Buffy, the invisible girl, and the importance of being seen

Back in the day, a million years ago, I did a law degree, and was taught by a professor who inspires me still. He was tremendously charismatic: this brilliant mind able to both race in front of you but look back to make sure you were at least still running to catch up with him. He was one of the most well and widely read people I had ever met, and still know.

We all adored him. And distrusted any other student who didn’t get him.

I had never watched a single episode of ‘Buffy the Vampire Slayer’ until I took one of his classes – because obviously this is where you expected the story to go.

He argued that Buffy was the post-modern Antigone, and this way of thinking completely opened my eyes. I’d never properly realized that you could pull all these different sorts of cultures together and unpack them. Outside of obvious remakes, I’d never looked at something so modern and pulled the narratives across to something both so much older and seemingly so different. Reading Sophocles felt like reading another world, whereas I wore similar clothes to Buffy. Well – similar-ish. It was amazing.

So, while I have never practiced law, yay my law degree for giving me Buffy and a whole world of textual analysis.

So, this afternoon, snuggled up with my small cat and lots of cups of tea, I indulged in way-back-when first season Buffy and the ‘Out of Mind, Out of Sight, episode struck me. In this episode, the ‘bad guy’ isn’t a vampire but a girl who’s become invisible as a reaction to never being seen at school. It’s more than being labeled an outcast – you have to be noticed to be other-ed. It’s less active in a way. You are simply never seen, never noticed; conversations happen around you but never with you. You may be there but you don’t figure in anyone else’s world.

And so, because she is never in anyone else’s thoughts, she is overtaken by invisibility. Here, a name as signifier isn’t enough – the girl has a name – rather the argument here is we don’t see what we don’t remember exists.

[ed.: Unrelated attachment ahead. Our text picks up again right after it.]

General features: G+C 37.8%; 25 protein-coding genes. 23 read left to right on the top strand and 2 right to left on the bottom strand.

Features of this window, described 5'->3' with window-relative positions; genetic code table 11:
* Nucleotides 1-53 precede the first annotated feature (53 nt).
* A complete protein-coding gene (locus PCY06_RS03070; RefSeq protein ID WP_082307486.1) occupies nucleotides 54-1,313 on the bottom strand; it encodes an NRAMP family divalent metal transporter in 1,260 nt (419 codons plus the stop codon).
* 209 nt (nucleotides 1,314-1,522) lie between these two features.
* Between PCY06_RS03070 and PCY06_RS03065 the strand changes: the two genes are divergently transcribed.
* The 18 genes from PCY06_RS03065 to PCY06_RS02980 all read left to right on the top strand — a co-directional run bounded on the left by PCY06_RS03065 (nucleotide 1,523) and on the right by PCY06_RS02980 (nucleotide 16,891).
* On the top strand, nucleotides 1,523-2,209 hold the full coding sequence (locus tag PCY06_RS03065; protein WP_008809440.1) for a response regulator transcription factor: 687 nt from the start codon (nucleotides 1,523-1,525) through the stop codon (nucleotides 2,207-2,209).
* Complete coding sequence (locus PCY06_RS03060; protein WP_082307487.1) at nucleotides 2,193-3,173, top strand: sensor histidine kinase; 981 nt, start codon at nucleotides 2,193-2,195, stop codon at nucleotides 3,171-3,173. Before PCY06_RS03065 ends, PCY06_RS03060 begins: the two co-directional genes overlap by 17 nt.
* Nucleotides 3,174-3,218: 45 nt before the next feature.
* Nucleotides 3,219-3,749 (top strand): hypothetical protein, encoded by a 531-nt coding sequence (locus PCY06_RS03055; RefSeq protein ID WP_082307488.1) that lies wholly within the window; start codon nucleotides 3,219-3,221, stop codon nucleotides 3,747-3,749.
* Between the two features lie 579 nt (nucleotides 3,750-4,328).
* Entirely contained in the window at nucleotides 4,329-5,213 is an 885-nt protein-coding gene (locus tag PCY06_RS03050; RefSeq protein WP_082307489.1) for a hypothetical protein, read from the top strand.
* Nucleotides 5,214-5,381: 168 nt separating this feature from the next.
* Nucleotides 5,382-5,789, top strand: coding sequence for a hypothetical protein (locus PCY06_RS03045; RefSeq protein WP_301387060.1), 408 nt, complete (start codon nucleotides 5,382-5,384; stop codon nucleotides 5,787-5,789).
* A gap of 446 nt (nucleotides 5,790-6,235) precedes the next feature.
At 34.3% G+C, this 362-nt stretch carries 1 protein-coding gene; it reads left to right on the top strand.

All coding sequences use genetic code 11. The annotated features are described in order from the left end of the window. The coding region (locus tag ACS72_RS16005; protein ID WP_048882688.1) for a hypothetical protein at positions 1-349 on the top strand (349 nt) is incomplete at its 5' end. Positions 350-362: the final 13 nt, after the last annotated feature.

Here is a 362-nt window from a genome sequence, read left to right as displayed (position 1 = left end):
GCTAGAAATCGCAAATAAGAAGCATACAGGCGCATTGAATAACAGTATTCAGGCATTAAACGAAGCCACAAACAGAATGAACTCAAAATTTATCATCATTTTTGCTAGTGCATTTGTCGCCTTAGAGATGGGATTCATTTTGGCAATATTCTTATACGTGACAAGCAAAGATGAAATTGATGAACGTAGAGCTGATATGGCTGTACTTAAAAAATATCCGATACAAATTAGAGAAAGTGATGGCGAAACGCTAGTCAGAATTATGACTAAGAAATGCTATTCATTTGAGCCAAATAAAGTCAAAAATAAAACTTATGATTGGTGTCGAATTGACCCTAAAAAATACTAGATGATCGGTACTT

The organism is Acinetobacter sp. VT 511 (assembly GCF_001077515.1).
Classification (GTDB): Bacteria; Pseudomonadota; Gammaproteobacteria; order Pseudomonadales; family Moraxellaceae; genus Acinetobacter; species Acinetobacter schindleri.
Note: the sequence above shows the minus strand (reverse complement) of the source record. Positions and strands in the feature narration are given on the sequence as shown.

And I wondered, in the aftermath of WSPD and RUOK (a sea of acronyms), how many people are never seen, how many people we don’t remember exist. Study after study demonstrates how important connection and belonging are to not only living well, but staying alive. We need to be seen in order to live, in order to remain visible. We need to have conversations with people and interactions with them that are real and whole. Not that every conversation with every person has to change the world, or that we have to interact with everyone. But that we really look at every person we interact with, look in their eyes, and connect with them – even when it’s just smiling and saying thank you to the person at the check out.

I wonder sometimes when so much effort is put into grand gestures, that we’ve forgotten just how important the small, everyday ones are. That words aren’t always necessary; sometimes just being able to sit in the quiet is all that is needed. But we need to be able to follow through with what is needed, and not be frightened about more words or about silence (whichever it is that frightens us the most at that particular moment).

It’s a brave thing, a vulnerable thing, to see people and allow ourselves to be seen. To talk to people and smile at them, make real eye contact. And it’s an easy thing to not do now. I’m hopeless at it sometimes – I’m reading blogs and catching up on emails on my phone the second I hop on a bus now, while I do my grocery shopping, while I’m waiting in a queue, wherever. But I wave and say hello to fellow runners on my morning run; a camaraderie there that feels old-school and special.

Huffing and puffing though I may be, and wishing desperately to lie down on the grass because running is hard, this is still a space in which I see people, and am seen. And there’s a preciousness in that.

So have a I deeply over-thought Buffy?

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